I first wanted to try cooking with beef short ribs after having them in a restaurant. I love really good slow cooked meat and they just fell off the bone. So when I came across a recipe in Deb Perelman’s Smitten Kitchen book I knew I had to give them a go. (Her blog of the same name is really beautiful). Getting them from the butchers was a bit more of an effort than I thought. When I described what I wanted, the butcher said there is no demand for this cut of meat. It worried me slightly to hear that. However, I ploughed on and ordered them. For less than €20 I got what seemed like half a cow! It was 8 short ribs which is a lot of meat for the money. I froze half of them and cooked 4, which I think should serve 4 but I’d say closer to 3 people generously.
I stuck pretty much to the recipe and served them with mash. I thought they were delicious but himself hated the faffing involved with cutting the meat from the bone and removing all the fatty tissue. It was a bit off putting going to all the effort and the end result not being perfect. I wasn’t sure what I was going to do with the leftover meat in the freezer. Then I saw this post on the Pioneer Woman blog and the answer was right there – pulled short ribs! It was a bit of a d’oh moment, I’ve been experimenting with pulled pork recipes so I’m a bit mortified that I didn’t think of it myself.
Since then I’ve recipes using short ribs everywhere. One involved making cottage pie with the meat, I think I’ll give this a go next. I also want to try them in a barbeque sauce. The recipe below is ideally made in advance. To make life easier cook the ribs, allow to cool and place the whole pot in the fridge overnight. This allows the fat to completely solidify so you can remove it easily.
If you are not familiar with beef short ribs see this page on James Whelan Butchers to give you an idea of what you are looking for.
Adapted from the Smitten Kitchen Cookbook, makes 4 generous sandwiches.
- 4 beef short ribs at room temperature and trimmed of excess fat
- Salt and pepper
- 2 tbsp. olive oil
- 1 large red onion chopped
- 100g streaky bacon chopped
- 4 garlic cloves smashed and peeled
- 2 tbsp. tomato puree
- 120ml balsamic vinegar
- 3 tbsp. Worcestershire sauce
- 110ml Guinness or other stout
- 700ml good quality beef stock
- 3 bay leaves
- 4 individual baguettes or 1 very large one
- Cheese or mayonnaise to serve – optional
- Season the ribs generously with salt and freshly ground black pepper on all sides.
- Heat a very large casserole dish over a high heat and add the oil. It really does need to be a very big dish to hold the ribs properly.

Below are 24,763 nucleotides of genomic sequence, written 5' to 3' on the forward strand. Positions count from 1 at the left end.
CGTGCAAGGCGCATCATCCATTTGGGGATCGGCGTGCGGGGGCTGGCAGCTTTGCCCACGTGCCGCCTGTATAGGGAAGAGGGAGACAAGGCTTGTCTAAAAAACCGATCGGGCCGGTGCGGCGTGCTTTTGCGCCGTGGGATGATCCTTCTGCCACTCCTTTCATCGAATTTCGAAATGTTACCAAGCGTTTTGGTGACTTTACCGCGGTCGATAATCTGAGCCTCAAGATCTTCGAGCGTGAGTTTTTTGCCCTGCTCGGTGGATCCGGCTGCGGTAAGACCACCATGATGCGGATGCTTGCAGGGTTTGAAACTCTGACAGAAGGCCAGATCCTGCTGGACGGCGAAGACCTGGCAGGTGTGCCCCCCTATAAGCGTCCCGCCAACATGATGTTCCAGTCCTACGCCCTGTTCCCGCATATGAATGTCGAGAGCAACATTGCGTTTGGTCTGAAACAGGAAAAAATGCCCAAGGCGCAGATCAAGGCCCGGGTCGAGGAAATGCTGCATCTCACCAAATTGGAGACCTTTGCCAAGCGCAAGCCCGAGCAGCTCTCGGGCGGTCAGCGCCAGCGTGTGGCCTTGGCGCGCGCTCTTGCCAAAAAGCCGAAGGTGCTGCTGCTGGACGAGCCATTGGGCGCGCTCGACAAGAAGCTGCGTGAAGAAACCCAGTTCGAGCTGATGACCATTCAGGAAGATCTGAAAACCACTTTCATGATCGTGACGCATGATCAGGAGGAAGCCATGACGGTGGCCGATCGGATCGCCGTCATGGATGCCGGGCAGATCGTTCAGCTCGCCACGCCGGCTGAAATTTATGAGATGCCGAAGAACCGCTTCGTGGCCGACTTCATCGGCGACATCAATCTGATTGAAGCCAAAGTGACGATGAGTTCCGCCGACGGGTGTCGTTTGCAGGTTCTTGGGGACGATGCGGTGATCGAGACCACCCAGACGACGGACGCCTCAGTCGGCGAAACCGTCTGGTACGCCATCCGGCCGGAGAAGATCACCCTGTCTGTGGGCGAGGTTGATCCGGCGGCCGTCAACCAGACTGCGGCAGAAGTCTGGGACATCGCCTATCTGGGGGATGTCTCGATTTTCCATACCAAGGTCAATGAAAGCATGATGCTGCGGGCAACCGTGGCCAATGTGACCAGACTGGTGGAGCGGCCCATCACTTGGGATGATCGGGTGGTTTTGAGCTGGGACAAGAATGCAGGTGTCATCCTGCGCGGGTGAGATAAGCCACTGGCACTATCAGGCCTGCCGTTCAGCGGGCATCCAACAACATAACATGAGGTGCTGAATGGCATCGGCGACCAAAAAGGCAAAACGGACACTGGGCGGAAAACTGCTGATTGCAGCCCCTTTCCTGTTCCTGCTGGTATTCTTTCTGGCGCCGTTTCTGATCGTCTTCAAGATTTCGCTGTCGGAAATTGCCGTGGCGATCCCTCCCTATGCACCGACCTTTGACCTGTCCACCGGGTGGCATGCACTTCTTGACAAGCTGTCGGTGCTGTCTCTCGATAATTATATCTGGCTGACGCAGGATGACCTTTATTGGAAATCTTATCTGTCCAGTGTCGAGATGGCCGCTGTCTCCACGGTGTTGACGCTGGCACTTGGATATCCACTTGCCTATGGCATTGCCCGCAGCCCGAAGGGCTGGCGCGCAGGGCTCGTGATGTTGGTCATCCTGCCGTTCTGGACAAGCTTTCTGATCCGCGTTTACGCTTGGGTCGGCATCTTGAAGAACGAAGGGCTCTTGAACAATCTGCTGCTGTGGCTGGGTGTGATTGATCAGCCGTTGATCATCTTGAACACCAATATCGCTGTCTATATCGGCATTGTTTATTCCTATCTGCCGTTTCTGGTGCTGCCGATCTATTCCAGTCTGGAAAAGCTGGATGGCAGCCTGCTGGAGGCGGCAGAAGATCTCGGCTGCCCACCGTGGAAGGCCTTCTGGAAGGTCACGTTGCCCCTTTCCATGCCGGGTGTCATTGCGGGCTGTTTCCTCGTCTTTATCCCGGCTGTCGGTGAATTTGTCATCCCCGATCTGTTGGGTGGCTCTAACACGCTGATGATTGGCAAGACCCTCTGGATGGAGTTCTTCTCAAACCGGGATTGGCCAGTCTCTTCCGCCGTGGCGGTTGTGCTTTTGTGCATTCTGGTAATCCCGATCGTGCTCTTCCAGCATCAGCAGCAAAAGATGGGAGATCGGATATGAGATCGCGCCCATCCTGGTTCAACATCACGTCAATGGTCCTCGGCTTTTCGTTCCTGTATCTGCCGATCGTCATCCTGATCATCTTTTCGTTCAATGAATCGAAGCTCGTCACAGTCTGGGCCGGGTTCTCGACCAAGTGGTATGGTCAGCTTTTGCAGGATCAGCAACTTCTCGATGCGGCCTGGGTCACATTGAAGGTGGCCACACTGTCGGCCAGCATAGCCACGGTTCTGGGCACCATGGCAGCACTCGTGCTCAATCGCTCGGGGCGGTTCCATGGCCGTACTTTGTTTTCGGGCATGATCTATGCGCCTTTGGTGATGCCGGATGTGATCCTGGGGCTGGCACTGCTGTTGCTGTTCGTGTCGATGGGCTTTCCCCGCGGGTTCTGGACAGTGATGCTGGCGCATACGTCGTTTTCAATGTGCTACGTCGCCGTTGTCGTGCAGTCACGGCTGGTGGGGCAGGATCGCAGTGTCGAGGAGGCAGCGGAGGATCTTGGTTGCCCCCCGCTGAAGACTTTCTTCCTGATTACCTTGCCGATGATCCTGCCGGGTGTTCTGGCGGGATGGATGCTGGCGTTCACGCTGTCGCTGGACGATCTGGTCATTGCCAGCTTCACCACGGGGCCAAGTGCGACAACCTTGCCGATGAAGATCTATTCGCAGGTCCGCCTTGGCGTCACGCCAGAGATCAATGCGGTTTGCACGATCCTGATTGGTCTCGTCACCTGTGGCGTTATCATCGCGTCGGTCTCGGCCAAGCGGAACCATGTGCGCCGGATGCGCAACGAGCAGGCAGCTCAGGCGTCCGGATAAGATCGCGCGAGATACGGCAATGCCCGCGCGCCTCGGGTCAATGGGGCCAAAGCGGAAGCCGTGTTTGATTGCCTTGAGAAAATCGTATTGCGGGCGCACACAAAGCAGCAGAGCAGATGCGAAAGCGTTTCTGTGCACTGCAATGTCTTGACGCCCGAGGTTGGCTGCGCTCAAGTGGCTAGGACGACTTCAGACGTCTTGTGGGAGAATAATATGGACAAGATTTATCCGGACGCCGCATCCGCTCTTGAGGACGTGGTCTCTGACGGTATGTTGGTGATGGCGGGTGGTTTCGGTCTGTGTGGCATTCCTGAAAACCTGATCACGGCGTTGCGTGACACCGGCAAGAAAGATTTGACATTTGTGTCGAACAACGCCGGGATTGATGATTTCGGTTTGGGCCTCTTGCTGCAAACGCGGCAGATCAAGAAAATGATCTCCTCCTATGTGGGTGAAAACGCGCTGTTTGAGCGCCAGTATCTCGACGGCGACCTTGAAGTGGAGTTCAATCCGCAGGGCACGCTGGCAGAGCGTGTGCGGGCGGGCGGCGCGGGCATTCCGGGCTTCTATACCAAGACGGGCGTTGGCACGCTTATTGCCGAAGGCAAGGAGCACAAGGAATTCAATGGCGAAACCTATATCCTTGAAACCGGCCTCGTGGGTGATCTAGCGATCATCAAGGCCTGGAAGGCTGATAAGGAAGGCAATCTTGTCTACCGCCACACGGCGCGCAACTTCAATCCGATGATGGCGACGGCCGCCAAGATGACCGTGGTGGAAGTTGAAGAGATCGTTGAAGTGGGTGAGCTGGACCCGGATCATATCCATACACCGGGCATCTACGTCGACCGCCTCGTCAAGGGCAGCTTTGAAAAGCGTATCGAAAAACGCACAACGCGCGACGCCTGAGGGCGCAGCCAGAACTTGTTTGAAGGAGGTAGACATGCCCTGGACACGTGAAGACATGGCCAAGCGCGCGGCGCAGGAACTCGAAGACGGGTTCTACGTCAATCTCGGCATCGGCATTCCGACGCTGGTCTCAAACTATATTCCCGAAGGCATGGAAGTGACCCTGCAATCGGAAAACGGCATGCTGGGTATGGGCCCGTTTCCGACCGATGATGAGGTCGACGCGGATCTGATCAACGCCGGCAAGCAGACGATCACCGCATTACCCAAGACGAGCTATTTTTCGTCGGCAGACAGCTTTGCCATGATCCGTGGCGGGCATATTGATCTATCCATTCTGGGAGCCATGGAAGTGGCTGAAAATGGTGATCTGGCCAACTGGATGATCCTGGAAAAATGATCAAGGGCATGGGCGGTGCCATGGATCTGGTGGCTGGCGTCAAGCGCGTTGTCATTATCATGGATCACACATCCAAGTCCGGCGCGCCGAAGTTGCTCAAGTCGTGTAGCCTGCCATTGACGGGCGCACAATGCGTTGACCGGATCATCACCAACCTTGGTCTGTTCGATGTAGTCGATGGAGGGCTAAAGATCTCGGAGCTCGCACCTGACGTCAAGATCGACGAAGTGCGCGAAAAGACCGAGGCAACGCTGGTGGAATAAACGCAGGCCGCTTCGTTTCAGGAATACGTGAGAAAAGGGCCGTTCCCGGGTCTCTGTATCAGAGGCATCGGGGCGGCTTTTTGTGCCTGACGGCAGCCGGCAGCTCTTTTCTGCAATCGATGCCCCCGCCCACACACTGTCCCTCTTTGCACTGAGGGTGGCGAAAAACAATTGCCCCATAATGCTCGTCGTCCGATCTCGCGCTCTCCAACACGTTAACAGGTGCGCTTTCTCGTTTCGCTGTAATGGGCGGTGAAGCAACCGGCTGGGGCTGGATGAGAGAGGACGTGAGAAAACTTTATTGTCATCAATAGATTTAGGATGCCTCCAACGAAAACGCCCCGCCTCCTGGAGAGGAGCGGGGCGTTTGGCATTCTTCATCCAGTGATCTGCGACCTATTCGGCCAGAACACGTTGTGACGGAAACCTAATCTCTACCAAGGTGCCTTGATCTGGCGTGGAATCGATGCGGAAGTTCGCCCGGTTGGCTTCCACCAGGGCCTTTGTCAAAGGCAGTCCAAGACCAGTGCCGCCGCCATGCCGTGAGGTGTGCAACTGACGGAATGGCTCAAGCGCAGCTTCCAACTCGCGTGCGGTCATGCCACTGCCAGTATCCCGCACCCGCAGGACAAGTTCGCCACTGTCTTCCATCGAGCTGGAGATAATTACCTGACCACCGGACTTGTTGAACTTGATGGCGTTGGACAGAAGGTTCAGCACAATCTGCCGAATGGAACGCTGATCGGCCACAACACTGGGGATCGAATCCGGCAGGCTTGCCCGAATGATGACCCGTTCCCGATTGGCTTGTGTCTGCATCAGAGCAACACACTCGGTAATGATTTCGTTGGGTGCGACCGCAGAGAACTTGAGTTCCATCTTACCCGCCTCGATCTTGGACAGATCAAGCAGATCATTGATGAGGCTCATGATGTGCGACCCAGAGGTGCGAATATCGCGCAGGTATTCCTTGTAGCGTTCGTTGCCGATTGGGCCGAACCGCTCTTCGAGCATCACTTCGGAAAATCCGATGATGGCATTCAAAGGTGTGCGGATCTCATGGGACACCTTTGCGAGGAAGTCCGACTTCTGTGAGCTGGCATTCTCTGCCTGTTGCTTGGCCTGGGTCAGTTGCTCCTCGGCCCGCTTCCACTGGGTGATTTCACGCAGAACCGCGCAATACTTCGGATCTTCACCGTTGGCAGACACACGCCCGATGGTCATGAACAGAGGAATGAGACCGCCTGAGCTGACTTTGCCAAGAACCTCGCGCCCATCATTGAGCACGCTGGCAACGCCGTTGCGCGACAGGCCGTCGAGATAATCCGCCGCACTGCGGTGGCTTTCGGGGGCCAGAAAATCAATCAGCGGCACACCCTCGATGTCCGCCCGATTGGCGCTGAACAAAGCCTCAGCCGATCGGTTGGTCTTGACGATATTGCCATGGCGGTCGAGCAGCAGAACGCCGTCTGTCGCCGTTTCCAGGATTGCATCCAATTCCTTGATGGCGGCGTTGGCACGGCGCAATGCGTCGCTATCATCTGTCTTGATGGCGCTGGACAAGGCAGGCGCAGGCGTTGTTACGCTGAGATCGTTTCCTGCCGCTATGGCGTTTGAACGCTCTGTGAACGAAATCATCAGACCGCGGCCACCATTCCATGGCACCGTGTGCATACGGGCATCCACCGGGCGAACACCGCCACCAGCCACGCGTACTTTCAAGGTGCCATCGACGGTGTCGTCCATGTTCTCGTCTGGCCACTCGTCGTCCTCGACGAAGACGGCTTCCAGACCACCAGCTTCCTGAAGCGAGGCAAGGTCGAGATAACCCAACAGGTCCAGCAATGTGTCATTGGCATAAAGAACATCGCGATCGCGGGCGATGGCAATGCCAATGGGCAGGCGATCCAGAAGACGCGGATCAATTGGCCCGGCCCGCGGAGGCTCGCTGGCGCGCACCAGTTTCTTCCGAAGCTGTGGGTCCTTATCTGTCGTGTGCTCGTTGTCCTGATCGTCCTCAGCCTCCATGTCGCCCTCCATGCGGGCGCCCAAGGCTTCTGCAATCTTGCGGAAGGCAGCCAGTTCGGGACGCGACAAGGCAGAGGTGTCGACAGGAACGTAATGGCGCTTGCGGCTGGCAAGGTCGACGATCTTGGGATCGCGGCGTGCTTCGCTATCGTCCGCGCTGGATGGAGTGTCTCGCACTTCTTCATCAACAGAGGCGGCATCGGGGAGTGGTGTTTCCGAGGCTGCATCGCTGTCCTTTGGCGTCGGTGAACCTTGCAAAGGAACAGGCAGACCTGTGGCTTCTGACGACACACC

- When the oil is hot brown the ribs on all six sides. I do this two at a time and make sure you get every side properly browned. This could take 10 to 15 minutes to do properly. Transfer the browned ribs to a plate once they are seared.
- Preheat the oven to 160c/140c fan/gas mark 3.
- Once the ribs are browned turn down the heat to medium and pour off nearly all the oil, leaving about a tablespoon. Add the bacon and onion and season with salt and pepper.
- Cook until the onions are soft and the bacon has browned. Add the garlic and cook for another few minutes.
- Add the tomato puree, cook that for a bit before adding the vinegar, Worcestershire sauce and stout, scraping up the bits that might be stuck to the bottom of your pan. Don’t use expensive balsamic vinegar, it will be wasted here.
- Return all the ribs to the pot with the meatiest sides face down, if they will fit. If not, stand upwards if your pot is tall enough.
- Add the bay leaves and enough beef stock to cover the ribs. Bring the whole thing to a simmer and then turn off the heat.
- Cover the pot with foil to prevent the meat from drying out and then clamp the lid on tightly before putting it in the oven.
- Leave it in the oven for at least 3 hours or until the meat starts coming away from the bones and it can be easily torn apart with a fork.
- Remove from the oven and allow to rest. You can eat now but it is best to allow to cool and reheat later.
- You can put the whole pot in the fridge now but to speed up the process I remove as much sauce as possible from the pot and put it into a plastic container and into the fridge. After an hour or two the fat will have risen and solidified. Remove all of this hard fat from the container.
- Pour the remaining sauce through a sieve and into a pan and put it back on the hob to heat and reduce slightly.
- Remove the ribs and shred the meat away from the bone and the fatty tissue. When the sauce has thickened, add the shredded beef and heat through.
- Spoon the beef onto your halved baguette and make sure to spoon plenty of the sauce on top.
- I like to melt some cheese onto the beef, you can add mayo or whatever is your preference.
- If you have any leftover meat you can freeze it in the sauce and it defrosts perfectly.